According to the information, Peter FOLKERS struck Frank FOLKERS during an argument. Frank fell and struck his head against a farm implement, fracturing the skull. His injuries are believed to be fatal. Action on the case was delayed Thursday. Not until word of the matter had been brought to the attention of the state’s attorney was any attempt made to secure a warrant.
Frankfort people refused to talk about the occurrence. Owing to the prominence of the men concerned, no action was taken by local authorities.
Brother’s Condition Grave
Frank FOLKERS is at Silver Cross hospital. He is unable to talk. There is little hope that he will recover.
Peter FOLKERS admits the quarrel with his brother and the trouble. He denies that there was any attempt to inflict serious injury.
Sentiment in Frankfort is divided. All agree that the affair is lamentable and believe that the outcome of the quarrel was more serious than was wished by either brother. However, there is a disagreement over which of the brothers provoked the trouble.
Make Last Try To Save Folkers – name and date of publication missing, [probable name of publication – (Joliet?) Herald – News.]
Delicate Operation Performed To Save Life Of Contractor.
A final effort was made late last night to save the life of Frank FOLKERS, injured in a quarrel with his brother, Peter, in Frankfort, Thursday. A delicate operation on the skull was performed by Dr. W. V. HEDGES of Frankfort and Dr. Grant HOUSTON. Reports from the hospital following the operation were: “Mr. Folkers’ condition is unimproved.”
Perform Delicate Operation.
Evidence of internal hemorrhages which were feared would cause fatal convulsions, led physicians to decide upon an operation last night in a last endeavor to save the injured man’s life. Portions of the shattered skull were removed to relieve the pressure on the brain in the hope of arresting the hemorrhages. From Folkers’ condition last night it is not believed that the operation was successful in this purpose.
Physicians yesterday stated that there was little hope for Folkers’ recovery.
Peter FOLKERS who admits striking the blow which resulted in his brothers injury is out on $5000 bonds signed by Levi DOTY and William FOLKERS. He was given a preliminary hearing before Justice J. H. NICHOLS Friday on a warrant charging assault. The state’s attorney’s office will await the recovery or death of Frank FOLKERS before proceeding with the case.
Fall, Not Blow, Fatal.
According to physicians, Folkers’ skull is crushed. It is much more serious than a simple fracture of the skull. Peter FOLKERS maintains that the injury was caused by his brother striking his head against a farm implement after the blow which he struck had felled him.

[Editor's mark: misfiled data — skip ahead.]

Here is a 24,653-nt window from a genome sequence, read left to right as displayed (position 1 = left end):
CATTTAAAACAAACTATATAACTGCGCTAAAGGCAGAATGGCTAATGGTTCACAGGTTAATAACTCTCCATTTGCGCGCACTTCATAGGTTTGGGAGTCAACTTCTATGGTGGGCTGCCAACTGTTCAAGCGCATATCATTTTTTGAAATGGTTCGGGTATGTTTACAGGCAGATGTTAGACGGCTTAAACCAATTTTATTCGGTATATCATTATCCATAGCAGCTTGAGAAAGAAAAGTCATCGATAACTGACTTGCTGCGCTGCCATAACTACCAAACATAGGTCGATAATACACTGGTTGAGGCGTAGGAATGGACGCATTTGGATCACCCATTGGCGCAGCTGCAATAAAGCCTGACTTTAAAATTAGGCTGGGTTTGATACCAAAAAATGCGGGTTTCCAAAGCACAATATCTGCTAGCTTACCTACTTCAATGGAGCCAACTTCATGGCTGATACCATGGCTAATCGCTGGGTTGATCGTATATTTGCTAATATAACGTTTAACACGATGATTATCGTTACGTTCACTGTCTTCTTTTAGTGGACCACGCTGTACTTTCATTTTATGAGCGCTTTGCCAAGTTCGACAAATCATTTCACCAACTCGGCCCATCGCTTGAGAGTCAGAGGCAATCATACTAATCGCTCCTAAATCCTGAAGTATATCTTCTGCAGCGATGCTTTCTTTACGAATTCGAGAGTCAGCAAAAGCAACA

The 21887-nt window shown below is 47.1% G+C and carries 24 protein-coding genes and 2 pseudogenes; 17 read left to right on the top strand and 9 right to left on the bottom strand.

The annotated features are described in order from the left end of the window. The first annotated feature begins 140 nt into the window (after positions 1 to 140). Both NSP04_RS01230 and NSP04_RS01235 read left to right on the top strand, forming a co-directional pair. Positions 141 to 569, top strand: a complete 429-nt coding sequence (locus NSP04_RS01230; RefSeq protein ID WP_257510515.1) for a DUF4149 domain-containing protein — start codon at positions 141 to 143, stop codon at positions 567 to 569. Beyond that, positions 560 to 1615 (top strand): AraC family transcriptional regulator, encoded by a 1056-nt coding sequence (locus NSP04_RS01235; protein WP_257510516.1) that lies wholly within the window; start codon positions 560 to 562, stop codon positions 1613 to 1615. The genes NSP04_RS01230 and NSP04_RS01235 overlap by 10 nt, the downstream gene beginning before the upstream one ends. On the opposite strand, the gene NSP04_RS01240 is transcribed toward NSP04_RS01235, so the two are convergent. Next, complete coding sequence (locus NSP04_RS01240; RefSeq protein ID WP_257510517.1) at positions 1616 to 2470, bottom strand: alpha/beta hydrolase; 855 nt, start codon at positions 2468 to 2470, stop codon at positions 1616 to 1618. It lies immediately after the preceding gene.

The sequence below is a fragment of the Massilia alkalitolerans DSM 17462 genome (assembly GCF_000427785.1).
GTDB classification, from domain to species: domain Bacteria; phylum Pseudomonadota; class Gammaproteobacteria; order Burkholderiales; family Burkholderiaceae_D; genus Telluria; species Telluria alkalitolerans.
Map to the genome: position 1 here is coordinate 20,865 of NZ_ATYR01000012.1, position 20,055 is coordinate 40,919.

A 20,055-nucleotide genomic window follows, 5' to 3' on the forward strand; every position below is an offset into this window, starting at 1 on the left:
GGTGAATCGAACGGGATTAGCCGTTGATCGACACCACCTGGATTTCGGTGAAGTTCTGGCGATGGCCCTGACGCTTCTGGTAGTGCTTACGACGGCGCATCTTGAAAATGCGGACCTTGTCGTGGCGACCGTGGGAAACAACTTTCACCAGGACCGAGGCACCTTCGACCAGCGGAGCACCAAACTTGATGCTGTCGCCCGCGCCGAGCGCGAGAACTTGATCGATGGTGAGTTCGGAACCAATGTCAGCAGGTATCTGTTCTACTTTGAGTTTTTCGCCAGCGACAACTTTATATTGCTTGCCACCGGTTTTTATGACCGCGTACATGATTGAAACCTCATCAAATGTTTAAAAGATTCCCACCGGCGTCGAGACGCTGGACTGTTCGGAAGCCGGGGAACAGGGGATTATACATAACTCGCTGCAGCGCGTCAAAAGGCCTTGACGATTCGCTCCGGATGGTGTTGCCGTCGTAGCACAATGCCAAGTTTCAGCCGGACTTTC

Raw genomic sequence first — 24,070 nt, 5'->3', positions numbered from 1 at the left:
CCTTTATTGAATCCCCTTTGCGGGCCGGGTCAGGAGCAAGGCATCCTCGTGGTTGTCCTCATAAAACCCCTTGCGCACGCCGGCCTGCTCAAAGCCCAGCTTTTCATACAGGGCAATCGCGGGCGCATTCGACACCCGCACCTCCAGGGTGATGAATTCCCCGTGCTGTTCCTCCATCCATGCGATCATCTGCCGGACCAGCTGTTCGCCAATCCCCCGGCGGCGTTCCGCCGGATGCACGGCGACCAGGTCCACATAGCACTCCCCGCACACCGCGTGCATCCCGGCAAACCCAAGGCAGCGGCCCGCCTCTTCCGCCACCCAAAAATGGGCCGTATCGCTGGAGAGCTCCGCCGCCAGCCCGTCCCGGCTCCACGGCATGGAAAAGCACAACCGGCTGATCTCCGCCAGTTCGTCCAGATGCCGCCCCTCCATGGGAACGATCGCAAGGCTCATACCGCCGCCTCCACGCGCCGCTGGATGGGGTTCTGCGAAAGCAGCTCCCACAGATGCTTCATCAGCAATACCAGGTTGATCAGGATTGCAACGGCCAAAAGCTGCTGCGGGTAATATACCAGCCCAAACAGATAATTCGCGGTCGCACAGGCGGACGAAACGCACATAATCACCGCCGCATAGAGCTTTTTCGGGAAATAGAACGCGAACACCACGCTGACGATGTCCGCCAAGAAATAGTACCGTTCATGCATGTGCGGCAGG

Folker (sic) May Defeat Death – name and date of publication missing, [probable name of publication – (Joliet?) Herald – News.]
Frankfort Quarrel Victim Given Chance For Life By Physicians.
Hopes for the complete recovery of Frank FOLKERS, wealthy Frankfort contractor, were held out today by physicians, and attendants at the Silver Cross hospital. Folkers is suffering from a fractured skull sustained last Wednesday in a quarrel with his brother, Peter FOLKERS.
The operation performed Saturday is believed to have accomplished its purpose.
“Mr. Folkers is much better today,” a nurse at the hospital said, “and his recovery is now hoped for. His condition is assuring and it is believed that he will recover quickly.”
In a fight with his brother, Folkers was knocked down. In falling, his head struck a machine and he suffered a sever fracture of the skull. Last Thursday, he was brought to the hospital, where an operation was performed. Saturday, his condition grew grave and another operation followed.
Peter FOLKERS is at liberty pending the outcome of the injuries. He gave himself up Friday and bonds were fixed at $5,000.
- posted by Philip Burns on Sunday, April 22, 2001
- Golden Wedding of Mr. and Mrs. Myron J. TILLOTSONMr. and Mrs. Myron J. TILLOTSON, who resided in Crete until sixteen years ago when they moved to Beecher, received scores of Crete friends in addition to those from Beecher when they held an “open house” celebration at their home on Tuesday, in celebration of their fiftieth wedding anniversary. Members of the various Crete organizations to which Mrs. Tillotson belonged and in which she still takes an interest attended in groups to wish the couple continued happiness. Throughout the afternoon and evening refreshments were served to the guests who came to offer their congratulations. Mr. and Mrs. Tillotson’s daughter, Mrs. Hilda DAUGHERTY, who lived in Crete for many years, together with her husband Dr. Frank B. Daugherty, and their two daughters Marion and Katherine, of Peotone, assisted with the “open house.”
The lace which trimmed the dress which Mrs. Tillotson wore on Tuesday was the same lace she wore on her wedding gown on June 16, 1886. Both Mr. and Mrs. Tillotson are looking forward to the Crete Centennial celebration the Fourth of July, at which time they will see many friends whom they knew in and about Crete.
- posted by Philip Burns on Sunday, April 22, 2001
- Married Fifty Years
Lorenzo W. TILLOTSON and Catherine J. BURVILLE were married at Brunswick, Medina County, Ohio, April 21, 1852. Last Monday Mr. and Mrs. Tillotson celebrated their golden wedding jubilee in a way they had not anticipated. They had been invited to the home of their son, A. D. Tillotson, to dinner and expected to spend the afternoon there. About three o’clock their daughter, Miss Gertie, summoned them home on some pretext, and on their arrival they found to their complete surprise that the house was in full possession of their neighbors and friends, who proceeded to give them a joyful welcome and shower upon them the heartiest congratulations. It was indeed a joyful surprise to the worthy couple, who were unaware that any movement of the kind on the part of their friends had been thought of. Mr. and Mrs. Tillotson have lived in Crete since 1856, with the exception of four years spent in Wisconsin, and the esteem in which they are held by their many friends here was practically displayed on this occasion. The ladies brought baskets heaped to the covers with choice edibles, and at 5 o’clock the committee of arrangements served a delicious supper, after which many of the guests departed. But others kept coming, the younger folks like George MYRICK, Irv WOOD, Rob MILLAR, and so on, deeming that the evening was the time to celebrate. And so it came to pass that the committee was called upon to serve another supper about 10 o’clock, and it was nearly midnight when the last guest bade Mr. and Mrs. Tillotson good night.